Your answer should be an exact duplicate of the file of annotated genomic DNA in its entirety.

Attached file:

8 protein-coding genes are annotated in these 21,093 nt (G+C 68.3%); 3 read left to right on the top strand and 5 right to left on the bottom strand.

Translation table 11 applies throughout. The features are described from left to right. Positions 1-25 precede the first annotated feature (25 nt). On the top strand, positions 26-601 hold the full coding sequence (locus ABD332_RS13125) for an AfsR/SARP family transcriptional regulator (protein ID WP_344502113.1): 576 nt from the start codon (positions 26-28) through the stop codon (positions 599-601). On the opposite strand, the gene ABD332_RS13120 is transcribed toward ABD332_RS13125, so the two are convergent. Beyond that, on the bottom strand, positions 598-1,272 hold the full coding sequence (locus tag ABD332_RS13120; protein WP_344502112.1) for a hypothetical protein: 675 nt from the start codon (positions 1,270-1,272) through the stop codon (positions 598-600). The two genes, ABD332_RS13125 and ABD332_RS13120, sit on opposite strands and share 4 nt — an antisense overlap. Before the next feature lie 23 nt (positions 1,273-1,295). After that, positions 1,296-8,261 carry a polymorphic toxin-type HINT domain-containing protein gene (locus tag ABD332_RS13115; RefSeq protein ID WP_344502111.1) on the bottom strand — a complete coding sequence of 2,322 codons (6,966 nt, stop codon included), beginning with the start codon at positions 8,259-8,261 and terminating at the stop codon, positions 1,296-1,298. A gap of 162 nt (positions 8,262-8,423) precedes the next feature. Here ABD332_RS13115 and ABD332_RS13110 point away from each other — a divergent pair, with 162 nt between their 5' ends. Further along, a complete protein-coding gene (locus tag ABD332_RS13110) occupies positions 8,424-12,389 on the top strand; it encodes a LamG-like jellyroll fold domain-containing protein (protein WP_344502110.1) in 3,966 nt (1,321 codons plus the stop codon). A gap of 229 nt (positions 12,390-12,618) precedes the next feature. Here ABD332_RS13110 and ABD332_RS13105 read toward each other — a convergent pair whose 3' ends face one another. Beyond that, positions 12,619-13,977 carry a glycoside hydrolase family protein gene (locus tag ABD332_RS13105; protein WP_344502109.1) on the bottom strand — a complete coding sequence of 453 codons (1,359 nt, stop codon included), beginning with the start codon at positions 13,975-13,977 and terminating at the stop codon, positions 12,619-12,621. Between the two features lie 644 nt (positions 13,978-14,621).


8 protein-coding genes are annotated in these 21,093 nt (G+C 68.3%); 3 read left to right on the top strand and 5 right to left on the bottom strand.

Translation table 11 applies throughout. The features are described from left to right. Positions 1-25 precede the first annotated feature (25 nt). On the top strand, positions 26-601 hold the full coding sequence (locus ABD332_RS13125) for an AfsR/SARP family transcriptional regulator (protein ID WP_344502113.1): 576 nt from the start codon (positions 26-28) through the stop codon (positions 599-601). On the opposite strand, the gene ABD332_RS13120 is transcribed toward ABD332_RS13125, so the two are convergent. Beyond that, on the bottom strand, positions 598-1,272 hold the full coding sequence (locus tag ABD332_RS13120; protein WP_344502112.1) for a hypothetical protein: 675 nt from the start codon (positions 1,270-1,272) through the stop codon (positions 598-600). The two genes, ABD332_RS13125 and ABD332_RS13120, sit on opposite strands and share 4 nt — an antisense overlap. Before the next feature lie 23 nt (positions 1,273-1,295). After that, positions 1,296-8,261 carry a polymorphic toxin-type HINT domain-containing protein gene (locus tag ABD332_RS13115; RefSeq protein ID WP_344502111.1) on the bottom strand — a complete coding sequence of 2,322 codons (6,966 nt, stop codon included), beginning with the start codon at positions 8,259-8,261 and terminating at the stop codon, positions 1,296-1,298. A gap of 162 nt (positions 8,262-8,423) precedes the next feature. Here ABD332_RS13115 and ABD332_RS13110 point away from each other — a divergent pair, with 162 nt between their 5' ends. Further along, a complete protein-coding gene (locus tag ABD332_RS13110) occupies positions 8,424-12,389 on the top strand; it encodes a LamG-like jellyroll fold domain-containing protein (protein WP_344502110.1) in 3,966 nt (1,321 codons plus the stop codon). A gap of 229 nt (positions 12,390-12,618) precedes the next feature. Here ABD332_RS13110 and ABD332_RS13105 read toward each other — a convergent pair whose 3' ends face one another. Beyond that, positions 12,619-13,977 carry a glycoside hydrolase family protein gene (locus tag ABD332_RS13105; protein WP_344502109.1) on the bottom strand — a complete coding sequence of 453 codons (1,359 nt, stop codon included), beginning with the start codon at positions 13,975-13,977 and terminating at the stop codon, positions 12,619-12,621. Between the two features lie 644 nt (positions 13,978-14,621).